Such grateful creatures

No idea who this busybody is... but he's cute!

Within a couple of hours my neck is killing me, craning this way and that, looking up and down. Toughen up, girl! There’s a lot more to see…

These are Boat-billed Herons

We arrive at what looks like a Y intersection in the river, and I wonder what lies beyond each little estuary. It’s so disorienting here, between all the vegetation and the tiny rivulets I could get lost in here within 30 seconds.

Paco hangs a right and the river opens up; we’re in the clear again, no vegetation overhang for a while… It sure is nice to feel the sun’s warmth on my skin again!

We pass by a few bamboo and palm-leaf buildings sticking out of the water; those were built years ago and are what’s left of a movie set. I can certainly see the potential for movies all around me! 

Some prime Real Estate!

 

Guest House, complete with Cow Skull Decor

We’ve been out on the river for more than three hours and it’s now lunch time, a break and some food are exactly what we need. Paco proceeds at a little faster speed now towards our first destination, Tovara Springs. I guess he desperately needs a break too, and I don’t blame him!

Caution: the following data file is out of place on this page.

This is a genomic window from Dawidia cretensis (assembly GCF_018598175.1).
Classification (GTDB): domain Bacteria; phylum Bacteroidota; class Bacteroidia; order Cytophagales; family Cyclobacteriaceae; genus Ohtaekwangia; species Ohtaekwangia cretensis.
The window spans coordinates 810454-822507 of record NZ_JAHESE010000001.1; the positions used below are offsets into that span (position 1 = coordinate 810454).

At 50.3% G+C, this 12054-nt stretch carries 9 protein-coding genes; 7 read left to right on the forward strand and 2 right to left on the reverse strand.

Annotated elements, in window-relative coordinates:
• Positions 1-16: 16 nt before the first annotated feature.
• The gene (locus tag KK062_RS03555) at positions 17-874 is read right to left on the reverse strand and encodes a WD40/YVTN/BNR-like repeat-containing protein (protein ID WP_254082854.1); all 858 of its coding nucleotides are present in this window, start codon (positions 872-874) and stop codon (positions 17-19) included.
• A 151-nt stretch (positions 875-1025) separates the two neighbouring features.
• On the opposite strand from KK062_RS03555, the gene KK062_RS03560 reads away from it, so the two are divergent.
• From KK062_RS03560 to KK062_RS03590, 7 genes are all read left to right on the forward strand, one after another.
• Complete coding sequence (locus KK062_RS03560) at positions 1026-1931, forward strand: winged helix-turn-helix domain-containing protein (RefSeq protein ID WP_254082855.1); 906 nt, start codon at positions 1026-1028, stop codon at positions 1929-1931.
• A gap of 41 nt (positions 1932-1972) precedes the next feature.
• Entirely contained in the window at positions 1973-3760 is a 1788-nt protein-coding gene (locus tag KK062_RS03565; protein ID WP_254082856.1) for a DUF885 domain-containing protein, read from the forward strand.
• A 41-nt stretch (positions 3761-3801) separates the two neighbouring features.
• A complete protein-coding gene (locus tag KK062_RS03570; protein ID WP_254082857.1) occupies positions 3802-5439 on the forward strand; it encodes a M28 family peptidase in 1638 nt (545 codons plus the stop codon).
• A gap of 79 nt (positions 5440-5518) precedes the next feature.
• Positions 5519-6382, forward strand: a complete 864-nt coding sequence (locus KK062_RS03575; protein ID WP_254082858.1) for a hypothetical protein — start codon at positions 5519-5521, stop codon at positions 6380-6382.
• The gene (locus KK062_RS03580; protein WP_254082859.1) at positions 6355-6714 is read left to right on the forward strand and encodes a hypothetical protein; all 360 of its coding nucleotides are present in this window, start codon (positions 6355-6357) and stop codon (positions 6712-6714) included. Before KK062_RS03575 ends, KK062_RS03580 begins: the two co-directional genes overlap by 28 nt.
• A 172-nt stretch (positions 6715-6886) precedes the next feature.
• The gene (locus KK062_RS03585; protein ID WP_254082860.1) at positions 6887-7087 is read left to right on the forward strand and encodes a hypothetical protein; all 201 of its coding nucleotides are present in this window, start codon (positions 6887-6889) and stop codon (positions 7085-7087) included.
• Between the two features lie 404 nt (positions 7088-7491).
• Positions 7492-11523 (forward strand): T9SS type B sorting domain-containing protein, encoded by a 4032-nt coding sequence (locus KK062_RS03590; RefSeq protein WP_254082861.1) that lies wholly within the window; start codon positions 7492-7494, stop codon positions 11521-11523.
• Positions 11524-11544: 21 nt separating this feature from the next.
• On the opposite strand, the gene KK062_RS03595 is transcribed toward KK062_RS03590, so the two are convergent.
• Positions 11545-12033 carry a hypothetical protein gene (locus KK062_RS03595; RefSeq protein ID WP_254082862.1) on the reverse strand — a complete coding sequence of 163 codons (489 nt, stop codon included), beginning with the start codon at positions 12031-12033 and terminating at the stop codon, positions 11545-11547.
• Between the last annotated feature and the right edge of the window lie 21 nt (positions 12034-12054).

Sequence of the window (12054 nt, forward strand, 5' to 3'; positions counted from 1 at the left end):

Approaching La Tovara Springs

 

Tom dwarfed by the jungle vegetation

 
 

The little Restaurant at La Tovara Springs

We arrive at Tovara Spring and take a one-hour break for lunch. It’s a very small place. There’s a tiny, cute restaurant and the mandatory tourist shop and a nice corner where people can swim in the protected, clear spring waters. 

And finally, the cool waters of La Tovara Springs!

Paco declines our invite to have lunch with us, preferring a little solitude and –I’m sure- some peace and quiet. The rest of us sit down for a simple and tasty meal, exchanging opinions and impressions on the trip so far.

Our companions, the crew from the vessel Mangareva. From left: Elaine, Nico, Mark and Gail

All refreshed and happy after lunch our trip resumes, although most of us are clamoring for a siesta. That’s what a belly full of tacos and beer does to most people…

Paco seems to know that it’s best to hurry the remainder of the trip a little, before we fade altogether. At a good clip he drives the boat down yet another tiny river that opens in to Camalota Spring. 

Camalota Springs